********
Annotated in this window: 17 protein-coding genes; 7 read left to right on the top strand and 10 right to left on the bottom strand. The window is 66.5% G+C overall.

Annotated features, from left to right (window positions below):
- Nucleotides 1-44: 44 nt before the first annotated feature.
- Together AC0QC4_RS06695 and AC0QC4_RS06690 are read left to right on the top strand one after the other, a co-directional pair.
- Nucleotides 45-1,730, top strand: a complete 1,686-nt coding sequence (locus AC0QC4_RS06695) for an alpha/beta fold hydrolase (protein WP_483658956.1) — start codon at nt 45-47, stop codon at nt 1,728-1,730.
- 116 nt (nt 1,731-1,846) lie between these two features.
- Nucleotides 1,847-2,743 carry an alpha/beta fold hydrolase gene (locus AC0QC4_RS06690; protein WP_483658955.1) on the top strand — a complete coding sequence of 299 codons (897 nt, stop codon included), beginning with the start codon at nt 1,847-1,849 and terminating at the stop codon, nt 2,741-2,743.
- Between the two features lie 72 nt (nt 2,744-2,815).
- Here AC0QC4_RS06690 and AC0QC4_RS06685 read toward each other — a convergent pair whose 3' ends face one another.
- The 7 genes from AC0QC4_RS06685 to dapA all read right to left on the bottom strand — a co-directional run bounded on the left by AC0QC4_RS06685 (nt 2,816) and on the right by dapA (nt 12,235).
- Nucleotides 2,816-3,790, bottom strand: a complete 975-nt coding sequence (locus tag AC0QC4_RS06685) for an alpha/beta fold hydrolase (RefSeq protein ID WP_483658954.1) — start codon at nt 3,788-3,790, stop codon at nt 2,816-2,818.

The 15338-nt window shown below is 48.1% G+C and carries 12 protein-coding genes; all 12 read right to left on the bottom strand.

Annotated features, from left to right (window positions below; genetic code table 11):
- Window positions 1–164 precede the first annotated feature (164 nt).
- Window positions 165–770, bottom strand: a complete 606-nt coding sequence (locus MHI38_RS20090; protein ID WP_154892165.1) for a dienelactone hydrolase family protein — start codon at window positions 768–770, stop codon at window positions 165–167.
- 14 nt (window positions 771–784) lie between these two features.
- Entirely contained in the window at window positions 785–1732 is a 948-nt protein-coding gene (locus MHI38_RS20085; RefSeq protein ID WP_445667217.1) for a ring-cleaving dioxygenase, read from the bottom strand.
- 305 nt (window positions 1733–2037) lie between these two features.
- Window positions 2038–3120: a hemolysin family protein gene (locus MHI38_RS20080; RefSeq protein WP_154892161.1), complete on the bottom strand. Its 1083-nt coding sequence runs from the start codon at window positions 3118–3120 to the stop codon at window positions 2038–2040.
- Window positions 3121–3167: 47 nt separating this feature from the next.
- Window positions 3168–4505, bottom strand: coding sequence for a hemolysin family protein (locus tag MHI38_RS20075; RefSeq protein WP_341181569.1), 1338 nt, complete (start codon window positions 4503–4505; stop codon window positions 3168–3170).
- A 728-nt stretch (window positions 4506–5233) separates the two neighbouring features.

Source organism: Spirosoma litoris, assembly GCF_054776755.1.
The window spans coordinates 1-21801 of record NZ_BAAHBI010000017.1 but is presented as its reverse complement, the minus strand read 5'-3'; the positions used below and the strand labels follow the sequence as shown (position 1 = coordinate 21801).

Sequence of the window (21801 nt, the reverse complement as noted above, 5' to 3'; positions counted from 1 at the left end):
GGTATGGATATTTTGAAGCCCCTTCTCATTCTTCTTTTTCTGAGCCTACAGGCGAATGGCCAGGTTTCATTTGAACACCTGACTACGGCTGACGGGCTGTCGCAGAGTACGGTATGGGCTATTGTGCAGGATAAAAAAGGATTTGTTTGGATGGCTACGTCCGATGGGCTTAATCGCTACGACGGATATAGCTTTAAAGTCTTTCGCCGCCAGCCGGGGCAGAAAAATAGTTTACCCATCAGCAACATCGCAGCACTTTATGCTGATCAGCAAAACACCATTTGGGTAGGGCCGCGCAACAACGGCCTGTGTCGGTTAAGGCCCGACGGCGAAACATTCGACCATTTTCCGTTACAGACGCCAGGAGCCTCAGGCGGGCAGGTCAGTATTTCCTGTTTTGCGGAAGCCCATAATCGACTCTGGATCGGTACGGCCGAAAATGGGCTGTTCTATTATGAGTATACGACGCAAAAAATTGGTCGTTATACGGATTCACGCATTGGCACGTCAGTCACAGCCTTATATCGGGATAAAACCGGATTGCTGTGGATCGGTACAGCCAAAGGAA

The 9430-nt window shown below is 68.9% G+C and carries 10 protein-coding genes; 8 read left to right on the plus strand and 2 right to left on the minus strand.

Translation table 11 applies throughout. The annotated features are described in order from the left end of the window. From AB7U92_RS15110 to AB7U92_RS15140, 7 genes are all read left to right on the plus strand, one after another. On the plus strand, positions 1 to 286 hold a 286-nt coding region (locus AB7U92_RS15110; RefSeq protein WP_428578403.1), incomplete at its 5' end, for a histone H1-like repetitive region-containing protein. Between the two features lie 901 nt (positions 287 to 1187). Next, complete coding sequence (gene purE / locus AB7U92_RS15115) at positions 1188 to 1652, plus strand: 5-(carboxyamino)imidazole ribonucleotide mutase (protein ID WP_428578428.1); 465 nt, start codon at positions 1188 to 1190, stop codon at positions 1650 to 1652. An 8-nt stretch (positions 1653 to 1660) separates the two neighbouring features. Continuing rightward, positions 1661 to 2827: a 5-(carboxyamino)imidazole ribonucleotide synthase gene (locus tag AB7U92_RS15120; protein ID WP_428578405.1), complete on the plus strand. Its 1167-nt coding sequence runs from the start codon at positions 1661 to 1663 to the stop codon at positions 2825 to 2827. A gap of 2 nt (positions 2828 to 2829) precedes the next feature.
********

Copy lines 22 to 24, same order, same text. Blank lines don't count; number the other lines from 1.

- A 728-nt stretch (window positions 4506–5233) separates the two neighbouring features.

Source organism: Spirosoma litoris, assembly GCF_054776755.1.
The window spans coordinates 1-21801 of record NZ_BAAHBI010000017.1 but is presented as its reverse complement, the minus strand read 5'-3'; the positions used below and the strand labels follow the sequence as shown (position 1 = coordinate 21801).